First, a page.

Real estate is still the best vehicle for laundering money made by criminal activities, but the stock market is gaining in popularity, specialists in the underground economy warned law enforcement authorities yesterday.
Illegal drug and gambling profits can be used to make cash purchases of property or stocks. When the real estate or stock is sold later, the money received is difficult to trace back to the criminal, explained participants in a seminar on money laundering sponsored by American University and Battelle Memorial Institute.
Only 1 percent of the estimated $100 billion in illegal drug and gambling profits is ever returned to the U.S. Treasury in taxes, said Battelle's Clifford L. Karchmer, who called money laundering "a critical national and international problem."
Cash purchases of real estate are the "last untouched area of wide open activity in investments that is not reported to the Internal Revenue Service," declared Charles Kimball, a real estate economist who works with South Florida authorities in detecting organized crime. In Dade County alone, the criminal element is responsible for $200 million to $300 million of the $4 billion to $6 billion a year in real estate transactions, he estimated.
Cash transactions for real estate are recorded by county clerks, who do not report to federal or state tax authorities, and real estate taxes can also be paid in cash, according to Kimball.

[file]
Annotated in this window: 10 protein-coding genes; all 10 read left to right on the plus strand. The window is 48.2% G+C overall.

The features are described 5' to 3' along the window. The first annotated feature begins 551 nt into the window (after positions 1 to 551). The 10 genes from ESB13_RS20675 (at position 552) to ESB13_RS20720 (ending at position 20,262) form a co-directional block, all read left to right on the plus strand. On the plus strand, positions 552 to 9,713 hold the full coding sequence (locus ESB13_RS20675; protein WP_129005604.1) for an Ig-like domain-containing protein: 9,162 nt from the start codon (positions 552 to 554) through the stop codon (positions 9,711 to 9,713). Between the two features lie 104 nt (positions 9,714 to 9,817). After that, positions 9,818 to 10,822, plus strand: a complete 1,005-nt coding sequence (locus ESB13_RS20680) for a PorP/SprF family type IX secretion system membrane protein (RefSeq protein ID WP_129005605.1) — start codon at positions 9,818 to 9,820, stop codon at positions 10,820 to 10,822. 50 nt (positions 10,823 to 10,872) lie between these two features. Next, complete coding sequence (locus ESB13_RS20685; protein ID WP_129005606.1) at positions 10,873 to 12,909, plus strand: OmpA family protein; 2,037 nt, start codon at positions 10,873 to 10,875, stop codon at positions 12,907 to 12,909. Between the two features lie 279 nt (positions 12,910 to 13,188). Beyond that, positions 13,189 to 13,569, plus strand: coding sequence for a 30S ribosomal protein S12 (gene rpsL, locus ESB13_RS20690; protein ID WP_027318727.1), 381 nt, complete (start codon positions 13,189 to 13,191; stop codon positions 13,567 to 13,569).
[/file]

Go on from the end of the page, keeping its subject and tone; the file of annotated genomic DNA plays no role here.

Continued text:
In addition to being a good investment, real estate is a good way to legitimize ill-gotten gains. A person seeking to hide the source of funds pays cash for a hotel or apartment building that generates enough in rent to cover operating expenses. When the property is sold, the dirty money that went into the sale comes out clean in the form of capital gains.
According to Peter Twardowicz, a criminal investigator in the U.S. Attorney's office in Baltimore, most drug dealers first try to pass off their earnings as gambling profits. He cited one dealer who frequented the tables at Resorts International in Atlantic City. He would convert his street drug money in $10 and $20 bills into chips, gamble a bit, and then turn in the chips to the casino in exchange for a check or $100 bills wrapped with the Resorts International label.
Richard A. Nossen, a former IRS official who is now a Richmond consultant, advised officials not to overlook the booming stock market as a means of laundering money. Like banks, brokerages are not required to report cash transactions of less than $10,000 to the government, he said.